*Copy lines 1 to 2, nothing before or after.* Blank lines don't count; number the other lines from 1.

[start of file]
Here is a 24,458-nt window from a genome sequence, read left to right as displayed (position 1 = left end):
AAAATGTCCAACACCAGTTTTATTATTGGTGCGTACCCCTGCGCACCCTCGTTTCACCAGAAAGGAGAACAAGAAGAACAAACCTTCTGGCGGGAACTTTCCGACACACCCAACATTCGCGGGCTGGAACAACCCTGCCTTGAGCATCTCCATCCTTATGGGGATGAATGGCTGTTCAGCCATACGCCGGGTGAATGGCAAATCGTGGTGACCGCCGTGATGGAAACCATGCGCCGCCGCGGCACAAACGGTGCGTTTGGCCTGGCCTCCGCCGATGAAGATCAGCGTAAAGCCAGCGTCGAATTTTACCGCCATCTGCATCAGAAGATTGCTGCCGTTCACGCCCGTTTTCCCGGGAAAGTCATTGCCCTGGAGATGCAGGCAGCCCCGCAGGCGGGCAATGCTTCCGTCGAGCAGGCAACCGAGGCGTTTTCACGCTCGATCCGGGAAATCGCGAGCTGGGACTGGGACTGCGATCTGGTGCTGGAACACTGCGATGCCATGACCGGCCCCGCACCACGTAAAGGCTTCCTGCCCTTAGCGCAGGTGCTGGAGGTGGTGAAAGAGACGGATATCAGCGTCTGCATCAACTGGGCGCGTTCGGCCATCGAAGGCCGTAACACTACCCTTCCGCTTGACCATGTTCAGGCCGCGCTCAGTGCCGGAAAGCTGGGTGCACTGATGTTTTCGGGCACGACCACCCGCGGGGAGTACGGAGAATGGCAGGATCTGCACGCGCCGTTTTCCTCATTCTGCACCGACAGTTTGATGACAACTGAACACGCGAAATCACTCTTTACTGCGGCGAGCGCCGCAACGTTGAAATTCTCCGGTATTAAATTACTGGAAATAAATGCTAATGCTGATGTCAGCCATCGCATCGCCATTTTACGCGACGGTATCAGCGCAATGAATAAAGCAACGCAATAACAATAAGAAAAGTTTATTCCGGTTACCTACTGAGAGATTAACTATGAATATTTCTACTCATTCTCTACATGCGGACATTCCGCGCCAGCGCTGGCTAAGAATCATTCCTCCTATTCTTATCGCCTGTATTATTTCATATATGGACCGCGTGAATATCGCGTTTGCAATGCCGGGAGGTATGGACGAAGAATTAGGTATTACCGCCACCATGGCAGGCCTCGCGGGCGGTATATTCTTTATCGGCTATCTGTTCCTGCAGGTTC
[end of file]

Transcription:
Here is a 24,458-nt window from a genome sequence, read left to right as displayed (position 1 = left end):
AAAATGTCCAACACCAGTTTTATTATTGGTGCGTACCCCTGCGCACCCTCGTTTCACCAGAAAGGAGAACAAGAAGAACAAACCTTCTGGCGGGAACTTTCCGACACACCCAACATTCGCGGGCTGGAACAACCCTGCCTTGAGCATCTCCATCCTTATGGGGATGAATGGCTGTTCAGCCATACGCCGGGTGAATGGCAAATCGTGGTGACCGCCGTGATGGAAACCATGCGCCGCCGCGGCACAAACGGTGCGTTTGGCCTGGCCTCCGCCGATGAAGATCAGCGTAAAGCCAGCGTCGAATTTTACCGCCATCTGCATCAGAAGATTGCTGCCGTTCACGCCCGTTTTCCCGGGAAAGTCATTGCCCTGGAGATGCAGGCAGCCCCGCAGGCGGGCAATGCTTCCGTCGAGCAGGCAACCGAGGCGTTTTCACGCTCGATCCGGGAAATCGCGAGCTGGGACTGGGACTGCGATCTGGTGCTGGAACACTGCGATGCCATGACCGGCCCCGCACCACGTAAAGGCTTCCTGCCCTTAGCGCAGGTGCTGGAGGTGGTGAAAGAGACGGATATCAGCGTCTGCATCAACTGGGCGCGTTCGGCCATCGAAGGCCGTAACACTACCCTTCCGCTTGACCATGTTCAGGCCGCGCTCAGTGCCGGAAAGCTGGGTGCACTGATGTTTTCGGGCACGACCACCCGCGGGGAGTACGGAGAATGGCAGGATCTGCACGCGCCGTTTTCCTCATTCTGCACCGACAGTTTGATGACAACTGAACACGCGAAATCACTCTTTACTGCGGCGAGCGCCGCAACGTTGAAATTCTCCGGTATTAAATTACTGGAAATAAATGCTAATGCTGATGTCAGCCATCGCATCGCCATTTTACGCGACGGTATCAGCGCAATGAATAAAGCAACGCAATAACAATAAGAAAAGTTTATTCCGGTTACCTACTGAGAGATTAACTATGAATATTTCTACTCATTCTCTACATGCGGACATTCCGCGCCAGCGCTGGCTAAGAATCATTCCTCCTATTCTTATCGCCTGTATTATTTCATATATGGACCGCGTGAATATCGCGTTTGCAATGCCGGGAGGTATGGACGAAGAATTAGGTATTACCGCCACCATGGCAGGCCTCGCGGGCGGTATATTCTTTATCGGCTATCTGTTCCTGCAGGTTC